3:07 p.m. – On the drive to Seguin, Amy and I discuss our favorite actors/actresses in lower-budget films – and I end up missing our turn. I turn to Apple Maps, which first attempts to send me down a dead end and then into a deserted field.
5 p.m. – Folks begin to show up along every corner of Kingsbury Street in Seguin, awaiting the Run’s arrival at Post 245.
5:15 p.m. – District 14 Commander Reno Riley, Post 245’s recently formed ALR chapter president, is busy taking phone calls in the post’s parking lot while waiting for the Run to show up. “To have the Run stop here means a lot to us,” he says. “I’ve known about the Legacy Run for a number of years, but I didn’t know that much about it. I’ve learned a lot, and it’s a real honor to have it come here – especially since we now have a Legion Riders chapter here.”
5:21 p.m. – The Run arrives, including Lisa Harter, a member of Post 490 and resident of League City, Texas – the final stop on the Run. Lisa participated in the Run for the first time, riding alongside her husband Ronald. “It was everything I expected and a little bit more,” Lisa says. “Getting to know all the people has been wonderful. And I can’t hardly wait to ride into my own town.”
5:40 p.m. – National Commander Koutz stands outside the post talking to a young man in a wheelchair and obviously missing both legs. The young man, Joshua Stein, is a U.S. Army veteran who lost his legs when his Bradley Fighting Vehicle hit an IED in Iraq in 2006. Stein is sitting next to a Harley-Davidson that he has adapted so he still can ride. “It’s like a dream come true being able to still ride,” he says. Stein heard about the Run coming through Seguin from a local Harley dealer. “This is crazy,” he says, pointing  the 200-plus motorcycles in the parking lot. “When I heard about this, I had to be here.”
5:56 p.m. – The Run picked up a special guest today in retired Marine Harold Overstreet, who served from 1966 to 1995 and spent 1991-1995 as the 12th command sergeant major of the U.S. Marines. “I support a lot of veterans organizations, and any time I have an opportunity like this I want to take it,” says Overstreet, who lives close to Seguin. “I think that it’s great that The American Legion is doing something like this, and I’m for anything like this.”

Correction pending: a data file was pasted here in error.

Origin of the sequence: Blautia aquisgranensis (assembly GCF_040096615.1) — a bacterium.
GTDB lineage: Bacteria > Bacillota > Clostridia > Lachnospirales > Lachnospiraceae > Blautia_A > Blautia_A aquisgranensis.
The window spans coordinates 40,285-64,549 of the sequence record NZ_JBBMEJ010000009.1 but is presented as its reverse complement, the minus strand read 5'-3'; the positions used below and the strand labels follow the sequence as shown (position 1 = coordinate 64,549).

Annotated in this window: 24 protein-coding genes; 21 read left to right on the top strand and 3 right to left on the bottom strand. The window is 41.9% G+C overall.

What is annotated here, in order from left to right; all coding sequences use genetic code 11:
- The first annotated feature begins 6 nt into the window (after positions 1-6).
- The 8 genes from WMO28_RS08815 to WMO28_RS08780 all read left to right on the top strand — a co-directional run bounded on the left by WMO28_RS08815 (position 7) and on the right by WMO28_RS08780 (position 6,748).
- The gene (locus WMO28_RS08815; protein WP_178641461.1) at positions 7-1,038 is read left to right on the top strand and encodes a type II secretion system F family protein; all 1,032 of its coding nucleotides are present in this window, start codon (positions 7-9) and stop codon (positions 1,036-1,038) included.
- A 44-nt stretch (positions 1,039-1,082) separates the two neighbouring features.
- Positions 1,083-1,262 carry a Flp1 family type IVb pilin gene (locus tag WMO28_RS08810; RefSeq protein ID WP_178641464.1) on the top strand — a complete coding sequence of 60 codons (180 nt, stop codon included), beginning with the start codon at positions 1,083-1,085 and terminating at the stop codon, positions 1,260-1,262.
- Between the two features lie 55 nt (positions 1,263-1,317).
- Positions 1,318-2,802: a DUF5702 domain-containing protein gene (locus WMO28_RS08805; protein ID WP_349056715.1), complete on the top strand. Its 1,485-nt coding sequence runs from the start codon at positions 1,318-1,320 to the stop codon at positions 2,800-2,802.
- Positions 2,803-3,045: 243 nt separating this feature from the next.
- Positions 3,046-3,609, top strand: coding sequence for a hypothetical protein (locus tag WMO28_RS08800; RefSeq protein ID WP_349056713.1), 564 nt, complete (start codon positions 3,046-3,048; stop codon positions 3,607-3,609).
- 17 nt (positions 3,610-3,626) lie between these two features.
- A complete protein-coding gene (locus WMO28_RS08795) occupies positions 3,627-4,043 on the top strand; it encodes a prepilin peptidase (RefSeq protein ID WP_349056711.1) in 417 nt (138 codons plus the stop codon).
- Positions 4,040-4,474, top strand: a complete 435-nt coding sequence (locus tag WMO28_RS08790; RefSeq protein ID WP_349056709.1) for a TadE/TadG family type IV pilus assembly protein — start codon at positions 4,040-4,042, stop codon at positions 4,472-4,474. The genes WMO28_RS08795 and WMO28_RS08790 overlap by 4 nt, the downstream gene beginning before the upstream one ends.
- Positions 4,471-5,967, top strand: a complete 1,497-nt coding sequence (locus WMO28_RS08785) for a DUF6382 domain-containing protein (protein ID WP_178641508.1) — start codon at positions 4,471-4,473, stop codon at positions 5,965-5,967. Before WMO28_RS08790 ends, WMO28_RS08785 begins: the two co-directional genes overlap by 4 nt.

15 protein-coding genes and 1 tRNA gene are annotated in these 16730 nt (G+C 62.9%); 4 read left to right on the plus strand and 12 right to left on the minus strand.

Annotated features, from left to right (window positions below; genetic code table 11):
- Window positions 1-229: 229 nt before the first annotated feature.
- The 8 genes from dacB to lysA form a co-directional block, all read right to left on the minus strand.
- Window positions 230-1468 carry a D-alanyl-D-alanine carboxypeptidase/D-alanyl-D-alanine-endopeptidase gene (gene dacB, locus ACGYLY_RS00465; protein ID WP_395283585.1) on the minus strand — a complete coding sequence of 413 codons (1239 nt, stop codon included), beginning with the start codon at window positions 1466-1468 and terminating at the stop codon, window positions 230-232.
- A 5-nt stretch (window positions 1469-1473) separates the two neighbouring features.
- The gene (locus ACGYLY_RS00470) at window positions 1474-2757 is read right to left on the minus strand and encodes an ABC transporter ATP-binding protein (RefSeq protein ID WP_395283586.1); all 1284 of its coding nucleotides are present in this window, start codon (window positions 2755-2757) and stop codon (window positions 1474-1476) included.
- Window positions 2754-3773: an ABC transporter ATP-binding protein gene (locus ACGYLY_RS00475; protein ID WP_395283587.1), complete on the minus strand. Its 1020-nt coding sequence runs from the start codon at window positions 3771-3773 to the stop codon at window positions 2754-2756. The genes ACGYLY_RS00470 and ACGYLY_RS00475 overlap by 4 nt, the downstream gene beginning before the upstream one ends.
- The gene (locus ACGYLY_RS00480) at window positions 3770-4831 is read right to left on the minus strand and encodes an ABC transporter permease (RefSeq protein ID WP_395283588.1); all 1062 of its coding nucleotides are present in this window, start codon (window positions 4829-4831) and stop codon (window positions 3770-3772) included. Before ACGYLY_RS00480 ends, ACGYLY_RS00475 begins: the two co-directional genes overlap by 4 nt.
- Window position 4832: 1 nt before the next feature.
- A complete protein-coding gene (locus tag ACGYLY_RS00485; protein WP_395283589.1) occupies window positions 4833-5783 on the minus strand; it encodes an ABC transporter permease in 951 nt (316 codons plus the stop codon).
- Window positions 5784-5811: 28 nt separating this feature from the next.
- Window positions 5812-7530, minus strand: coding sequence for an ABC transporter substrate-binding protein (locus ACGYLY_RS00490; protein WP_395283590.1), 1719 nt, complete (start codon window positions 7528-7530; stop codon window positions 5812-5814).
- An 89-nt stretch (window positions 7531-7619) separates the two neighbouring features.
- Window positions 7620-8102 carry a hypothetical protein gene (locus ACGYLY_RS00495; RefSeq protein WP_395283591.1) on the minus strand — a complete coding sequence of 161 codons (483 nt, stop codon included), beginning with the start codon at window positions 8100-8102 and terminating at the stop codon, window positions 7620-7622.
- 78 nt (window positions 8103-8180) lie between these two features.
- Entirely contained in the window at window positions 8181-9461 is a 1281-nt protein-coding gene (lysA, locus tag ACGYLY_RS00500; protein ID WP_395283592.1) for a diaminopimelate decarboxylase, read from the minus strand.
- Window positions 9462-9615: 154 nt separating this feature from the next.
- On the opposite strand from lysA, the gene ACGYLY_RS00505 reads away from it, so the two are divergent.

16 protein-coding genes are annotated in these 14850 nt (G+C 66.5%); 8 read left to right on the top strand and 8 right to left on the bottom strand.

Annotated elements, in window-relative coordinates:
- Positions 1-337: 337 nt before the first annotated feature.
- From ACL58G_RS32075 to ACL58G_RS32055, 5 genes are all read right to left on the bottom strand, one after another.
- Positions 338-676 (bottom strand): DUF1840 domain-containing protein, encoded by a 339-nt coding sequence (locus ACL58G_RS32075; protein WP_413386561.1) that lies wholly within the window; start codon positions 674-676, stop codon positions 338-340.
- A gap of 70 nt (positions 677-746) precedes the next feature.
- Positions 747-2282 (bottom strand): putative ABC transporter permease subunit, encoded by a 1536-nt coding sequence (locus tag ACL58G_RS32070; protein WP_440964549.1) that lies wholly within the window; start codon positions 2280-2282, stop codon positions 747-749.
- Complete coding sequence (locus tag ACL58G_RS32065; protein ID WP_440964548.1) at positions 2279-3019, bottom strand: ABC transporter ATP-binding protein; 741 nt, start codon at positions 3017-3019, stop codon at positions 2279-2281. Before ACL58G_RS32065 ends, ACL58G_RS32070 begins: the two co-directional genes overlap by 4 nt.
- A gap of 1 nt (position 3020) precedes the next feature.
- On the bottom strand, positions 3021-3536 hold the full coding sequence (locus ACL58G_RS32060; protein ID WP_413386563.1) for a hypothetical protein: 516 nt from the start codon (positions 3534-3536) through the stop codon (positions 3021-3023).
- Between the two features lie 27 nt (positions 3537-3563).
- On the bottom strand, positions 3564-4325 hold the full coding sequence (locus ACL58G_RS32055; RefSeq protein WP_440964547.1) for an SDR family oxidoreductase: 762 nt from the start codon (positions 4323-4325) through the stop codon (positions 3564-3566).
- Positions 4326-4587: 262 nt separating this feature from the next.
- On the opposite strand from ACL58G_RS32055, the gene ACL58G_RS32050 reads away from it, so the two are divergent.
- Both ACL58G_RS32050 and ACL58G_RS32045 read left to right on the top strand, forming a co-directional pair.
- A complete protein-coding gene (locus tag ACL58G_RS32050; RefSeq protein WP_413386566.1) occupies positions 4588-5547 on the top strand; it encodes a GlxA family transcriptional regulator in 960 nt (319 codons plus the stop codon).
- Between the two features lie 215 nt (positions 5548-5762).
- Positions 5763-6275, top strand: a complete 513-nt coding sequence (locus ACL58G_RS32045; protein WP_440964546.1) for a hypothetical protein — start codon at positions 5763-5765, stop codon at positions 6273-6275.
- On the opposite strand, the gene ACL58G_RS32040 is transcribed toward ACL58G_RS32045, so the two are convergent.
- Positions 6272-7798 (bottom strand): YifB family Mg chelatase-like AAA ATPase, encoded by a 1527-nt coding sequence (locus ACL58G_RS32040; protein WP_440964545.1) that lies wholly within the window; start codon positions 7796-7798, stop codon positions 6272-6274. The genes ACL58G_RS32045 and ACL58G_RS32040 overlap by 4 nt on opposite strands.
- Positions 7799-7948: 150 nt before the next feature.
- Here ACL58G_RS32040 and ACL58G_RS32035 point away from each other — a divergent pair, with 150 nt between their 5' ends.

6:05 p.m. – Overstreet and various city/state officials are introduced, and then Koutz gets the microphone. “There is a group out there that spends time making sure the route is OK, that goes over the gas stops, that does everything to set up this ride,” he says. “And we don’t ever say thank you to them. I want every one of those people to stand up who has helped put this ride together.” They stand up, and a nice applause follows.
6:13 p.m. – Joshua Stein is introduced to the crowd. “When I got my house, you guys led an escort to it,” he tells the Riders. “I’ll see you all out there now.”
6:22 p.m. – Donations come in – including one big, but not-so-unexpected one. Converse Post 593, located just outside of San Antonio, delivers a $30,000 check. The post has donated more than $200,000 to the Legacy Fund since the Run began. That brings the total raised so far to more than $290,000.
6:47 p.m. – Head back to the hotel to participate in an online live fantasy football draft. After one pick, I hate my team.

Today, the Run comes to a conclusion at League City Post 554 in Texas. 

Check for updates from the Run on Facebook and Twitter. Participants also are encouraged to tweet about their experience on the Run using hashtag #LegacyRun.